2012 Fitness Predictions
What you'll be seeing and hearing when it comes to health and fitness in the New Year.
Every year, the American College of Sports Medicine (ACSM) surveys thousands of fitness professionals to release its “Worldwide Survey of Fitness Trends” for the upcoming year.
The ACSM is one of the most respected fitness organizations and considered the “gold standard” of personal training certifications. Their opinions and research is highly regarded by those in the industry which is why if you want a preview of what’s to come for 2012, the ACSM list is a good place to start.
One of its big decrees: Zumba is in, pilates is out! The Zumba workout keeps climbing the list. Relatively new, this Latin-inspired dance workout first made the (top 20) list in 2010. But, this year, Zumba soared to the top ten and is sitting at a respectable ninth place. Meanwhile, pilates dropped out of top 20 in 2011 and did not make reappearance in 2012.
Many of the 2012 top ten trends focus on increasing education by fitness professionals, which translates into better personal trainers for the general public. More students are majoring in kinesiology in addition to getting a personal training certification from an accredited agency. That education provides a solid background in the physiology and biomechanics of exercise which goes a long way in injury prevention and more effective workouts. While there are great trainers out there that hold other degrees, an allied health education gives you a scientific perspective on training clients.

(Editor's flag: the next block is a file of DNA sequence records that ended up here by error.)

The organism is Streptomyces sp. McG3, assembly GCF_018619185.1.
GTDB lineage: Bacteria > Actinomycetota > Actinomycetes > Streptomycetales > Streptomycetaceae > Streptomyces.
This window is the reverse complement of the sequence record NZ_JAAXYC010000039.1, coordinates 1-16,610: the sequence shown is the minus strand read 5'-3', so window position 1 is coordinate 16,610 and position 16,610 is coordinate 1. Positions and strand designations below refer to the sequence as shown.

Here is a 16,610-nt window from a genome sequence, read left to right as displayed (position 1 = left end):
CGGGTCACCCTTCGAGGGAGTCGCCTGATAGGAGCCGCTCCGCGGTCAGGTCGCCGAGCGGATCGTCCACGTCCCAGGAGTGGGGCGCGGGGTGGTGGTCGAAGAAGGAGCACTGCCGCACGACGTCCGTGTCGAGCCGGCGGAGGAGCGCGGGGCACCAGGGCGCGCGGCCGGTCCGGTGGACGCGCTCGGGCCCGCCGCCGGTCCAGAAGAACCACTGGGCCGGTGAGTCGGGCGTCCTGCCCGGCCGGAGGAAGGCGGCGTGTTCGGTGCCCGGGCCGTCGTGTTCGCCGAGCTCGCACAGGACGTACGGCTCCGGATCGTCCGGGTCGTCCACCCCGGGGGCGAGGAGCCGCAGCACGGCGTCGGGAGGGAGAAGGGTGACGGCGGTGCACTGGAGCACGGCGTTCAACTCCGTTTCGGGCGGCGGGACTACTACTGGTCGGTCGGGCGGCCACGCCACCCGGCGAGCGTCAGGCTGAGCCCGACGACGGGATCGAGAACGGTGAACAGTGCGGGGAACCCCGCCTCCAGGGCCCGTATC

In addition to more education, the ACSM predicts personal trainers will offer a lot more opportunities for group training; and believe that in order for fitness professional to succeed in this economic market, they must know how to train two to three people at a time. For the consumer, he or she can grab one or two of their closest friends, pull their money together and get a professional level workout for a third of the cost. Plus, some people enjoy the socialization and accountability that small group personal training provides.
Number five on the list is children and obesity. As this issue continues make political and health headlines, it is sure to make a big impact in 2012. Fitness professionals are going to need to adapt their training to kids and create programs that teach children exercise can be fun: making it a lifelong commitment and not a passing fad. Coming up with solutions for childhood obesity will be tackled many times in 2012 and probably years after.
The ACSM list usually just tackles fitness predictions, but when it comes to diet there is one trend that is all the buzz. It’s called intermittent fasting. It’s not really new, but it’s new to the mainstream.
This is due in part to a recent Times article and the Internet postings of Dr. John Beradi (of Precision Nutrition), widely known in the industry for his research and opinions on nutrition. However the real credit for this up-and-coming diet should go to Martin Berkhan, who experimented with intermittent fasting himself before coming up with his own method called Leangains. There are many ways to go about intermittent fasting, from Berkhan’s daily fasting to Brad Pilon’s plan which prohibits eating for a full 24 hours.
When you come across this term in the mainstream media (i.e. fitness magazines, Hollywood starlets, and late night infomercials), take a step back and do your own research and find a plan you can get behind and an expert in this field to consult. Just as eating six mini meals a day/going low carb/eating paleo/adopting a vegetarian lifestyle/<insert diet trend here>, is not for everyone, neither is this plan. But, it can offer you a great dietary lifestyle alternative if you approach it in the right way.
No matter what gains popularity in 2012, the important thing is to recommit to you health and fitness goals. It doesn’t matter if you want to lower your blood pressure, or drop those last 10 pounds. The New Year is always a great time to identify the changes you want to make and then seek out ways to make it happen.